Thunderball - Peter on main vocals. He has the most incredible lung capacity and/or diaphragm control (and has never, despite reading the novels, seen a Bond film).

Life On Mars - I wonder how I look when I implode with squee.

Teenage Dirtbag - Hester. I love this song even more now. She dedicated it to the female ukulele orchestra players in the audience and asked if they'd like to talk about shampoo or makeup in the bar afterwards (with Kitty not being there, she was the only girl). George made a joke about only needing to polish his head, bless him. I think this was also when she made the joke about Cherie Blair taking up the ukulele after abandoning the mouth organ.
(Dad: *cracks up laughing and claps Very Loudly*
Richie: "We've got Tony in tonight.")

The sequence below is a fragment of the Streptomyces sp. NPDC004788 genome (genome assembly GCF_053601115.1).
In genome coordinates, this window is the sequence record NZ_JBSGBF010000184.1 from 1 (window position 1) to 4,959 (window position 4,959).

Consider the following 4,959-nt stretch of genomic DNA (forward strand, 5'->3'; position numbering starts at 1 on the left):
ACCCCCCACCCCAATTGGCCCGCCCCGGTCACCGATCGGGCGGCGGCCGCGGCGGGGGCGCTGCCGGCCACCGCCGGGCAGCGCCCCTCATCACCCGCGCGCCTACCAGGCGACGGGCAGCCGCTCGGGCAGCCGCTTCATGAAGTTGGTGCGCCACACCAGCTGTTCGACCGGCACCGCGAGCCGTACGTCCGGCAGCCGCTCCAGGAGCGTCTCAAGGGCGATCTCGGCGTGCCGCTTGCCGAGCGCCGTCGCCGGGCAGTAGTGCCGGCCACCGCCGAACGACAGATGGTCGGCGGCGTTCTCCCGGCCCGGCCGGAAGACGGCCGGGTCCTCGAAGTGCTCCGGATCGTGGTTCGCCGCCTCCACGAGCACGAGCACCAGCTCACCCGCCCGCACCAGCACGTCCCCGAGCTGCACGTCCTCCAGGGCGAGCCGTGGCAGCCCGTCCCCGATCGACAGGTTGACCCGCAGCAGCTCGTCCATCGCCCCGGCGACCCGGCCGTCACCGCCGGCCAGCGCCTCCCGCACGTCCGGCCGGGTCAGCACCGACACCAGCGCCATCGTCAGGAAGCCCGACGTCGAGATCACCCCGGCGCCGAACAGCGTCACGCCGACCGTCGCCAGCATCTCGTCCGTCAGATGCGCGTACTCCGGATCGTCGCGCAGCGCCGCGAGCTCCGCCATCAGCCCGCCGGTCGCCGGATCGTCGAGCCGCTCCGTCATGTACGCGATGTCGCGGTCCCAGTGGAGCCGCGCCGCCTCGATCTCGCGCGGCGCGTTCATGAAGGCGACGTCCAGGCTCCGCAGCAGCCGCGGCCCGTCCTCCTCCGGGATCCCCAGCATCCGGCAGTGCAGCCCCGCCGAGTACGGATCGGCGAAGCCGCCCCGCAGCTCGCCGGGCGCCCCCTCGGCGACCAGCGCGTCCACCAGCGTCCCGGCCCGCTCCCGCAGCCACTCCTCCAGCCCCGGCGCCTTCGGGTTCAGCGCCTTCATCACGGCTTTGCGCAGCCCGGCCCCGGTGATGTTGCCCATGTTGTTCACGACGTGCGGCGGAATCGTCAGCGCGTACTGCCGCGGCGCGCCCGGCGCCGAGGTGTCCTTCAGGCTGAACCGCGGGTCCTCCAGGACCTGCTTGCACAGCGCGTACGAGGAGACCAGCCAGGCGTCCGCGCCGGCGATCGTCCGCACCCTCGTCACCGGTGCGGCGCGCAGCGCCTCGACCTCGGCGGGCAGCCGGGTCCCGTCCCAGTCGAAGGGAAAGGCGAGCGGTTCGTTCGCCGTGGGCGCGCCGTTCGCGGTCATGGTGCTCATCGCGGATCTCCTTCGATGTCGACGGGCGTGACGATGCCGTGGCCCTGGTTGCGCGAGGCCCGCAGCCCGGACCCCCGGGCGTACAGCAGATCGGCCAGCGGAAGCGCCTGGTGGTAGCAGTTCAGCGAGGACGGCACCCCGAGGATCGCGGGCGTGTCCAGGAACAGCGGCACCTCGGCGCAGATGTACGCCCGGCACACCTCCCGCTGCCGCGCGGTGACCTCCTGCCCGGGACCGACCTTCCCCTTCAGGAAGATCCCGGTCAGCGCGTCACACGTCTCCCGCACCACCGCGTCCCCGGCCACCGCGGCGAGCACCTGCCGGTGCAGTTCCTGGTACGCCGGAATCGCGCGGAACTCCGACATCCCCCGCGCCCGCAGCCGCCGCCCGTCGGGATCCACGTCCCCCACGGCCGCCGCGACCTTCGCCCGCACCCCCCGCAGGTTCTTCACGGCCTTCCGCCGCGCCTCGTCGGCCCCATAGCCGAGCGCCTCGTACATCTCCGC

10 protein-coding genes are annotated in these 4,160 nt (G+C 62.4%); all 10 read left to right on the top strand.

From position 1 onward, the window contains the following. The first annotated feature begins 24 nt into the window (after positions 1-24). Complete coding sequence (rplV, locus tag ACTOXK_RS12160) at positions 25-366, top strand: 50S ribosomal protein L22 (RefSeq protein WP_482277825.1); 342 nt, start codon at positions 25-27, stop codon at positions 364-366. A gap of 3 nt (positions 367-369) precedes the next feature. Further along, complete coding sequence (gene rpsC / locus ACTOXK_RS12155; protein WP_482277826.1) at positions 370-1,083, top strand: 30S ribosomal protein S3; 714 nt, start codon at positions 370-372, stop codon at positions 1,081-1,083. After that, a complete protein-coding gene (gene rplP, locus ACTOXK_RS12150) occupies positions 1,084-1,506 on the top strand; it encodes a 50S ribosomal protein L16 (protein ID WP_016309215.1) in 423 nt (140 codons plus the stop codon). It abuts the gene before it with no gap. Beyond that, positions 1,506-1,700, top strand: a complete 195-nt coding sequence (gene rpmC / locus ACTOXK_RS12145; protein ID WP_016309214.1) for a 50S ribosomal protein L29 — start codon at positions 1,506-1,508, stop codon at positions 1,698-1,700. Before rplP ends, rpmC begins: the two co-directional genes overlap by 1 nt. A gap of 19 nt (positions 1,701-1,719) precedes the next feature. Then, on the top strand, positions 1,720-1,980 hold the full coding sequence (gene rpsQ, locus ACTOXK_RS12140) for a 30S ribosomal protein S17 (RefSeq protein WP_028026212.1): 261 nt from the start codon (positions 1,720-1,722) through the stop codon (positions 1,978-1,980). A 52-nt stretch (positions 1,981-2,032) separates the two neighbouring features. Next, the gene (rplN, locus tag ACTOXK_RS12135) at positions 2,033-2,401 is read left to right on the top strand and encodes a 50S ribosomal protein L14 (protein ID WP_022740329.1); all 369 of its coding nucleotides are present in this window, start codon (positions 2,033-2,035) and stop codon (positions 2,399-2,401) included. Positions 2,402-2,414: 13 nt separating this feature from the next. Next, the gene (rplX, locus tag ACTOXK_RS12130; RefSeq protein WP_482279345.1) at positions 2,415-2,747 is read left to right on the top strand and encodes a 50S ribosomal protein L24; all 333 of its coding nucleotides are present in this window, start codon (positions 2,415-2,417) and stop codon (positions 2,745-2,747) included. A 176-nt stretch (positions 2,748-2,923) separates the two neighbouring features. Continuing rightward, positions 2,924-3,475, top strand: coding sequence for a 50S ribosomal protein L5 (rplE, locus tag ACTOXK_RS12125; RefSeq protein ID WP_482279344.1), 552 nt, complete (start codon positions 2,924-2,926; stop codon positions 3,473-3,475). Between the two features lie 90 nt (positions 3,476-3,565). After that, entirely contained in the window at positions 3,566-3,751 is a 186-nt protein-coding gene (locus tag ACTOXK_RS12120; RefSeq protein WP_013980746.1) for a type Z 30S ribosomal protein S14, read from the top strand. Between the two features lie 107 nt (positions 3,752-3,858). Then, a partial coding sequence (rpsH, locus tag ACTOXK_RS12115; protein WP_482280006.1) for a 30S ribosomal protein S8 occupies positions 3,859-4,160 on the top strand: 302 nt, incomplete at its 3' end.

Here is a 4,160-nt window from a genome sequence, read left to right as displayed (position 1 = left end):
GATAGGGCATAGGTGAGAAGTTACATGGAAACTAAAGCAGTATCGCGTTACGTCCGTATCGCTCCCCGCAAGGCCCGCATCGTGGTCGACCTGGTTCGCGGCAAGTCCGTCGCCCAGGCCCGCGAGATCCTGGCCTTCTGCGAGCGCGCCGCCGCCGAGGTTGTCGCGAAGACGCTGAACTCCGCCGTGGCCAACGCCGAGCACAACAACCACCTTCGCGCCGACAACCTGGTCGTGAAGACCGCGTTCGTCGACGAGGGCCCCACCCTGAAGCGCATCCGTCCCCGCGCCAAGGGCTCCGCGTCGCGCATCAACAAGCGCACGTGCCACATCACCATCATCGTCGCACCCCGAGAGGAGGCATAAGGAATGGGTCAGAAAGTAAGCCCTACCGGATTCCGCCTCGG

Shaft - "Who's the guy who [collected folk music]?" "Sharp!" (Also known as the great-great-grandfather of Isaac Hayes.)

Long Tall Sally - Will. The man is a comedy genius, because the song was slowed right down and he was doing slow wails into the microphone. While wiggling his feet. And making tortured faces. The others were all looking really concerned (all part of the act), then George saved it by picking up the pace.

My Baby Does Good Sculptures - I think this could've been a Dave-on-main-vocals, but I'm really not sure. Anyhoo, George talked briefly about how some of the members had had arty education and that sort of thing.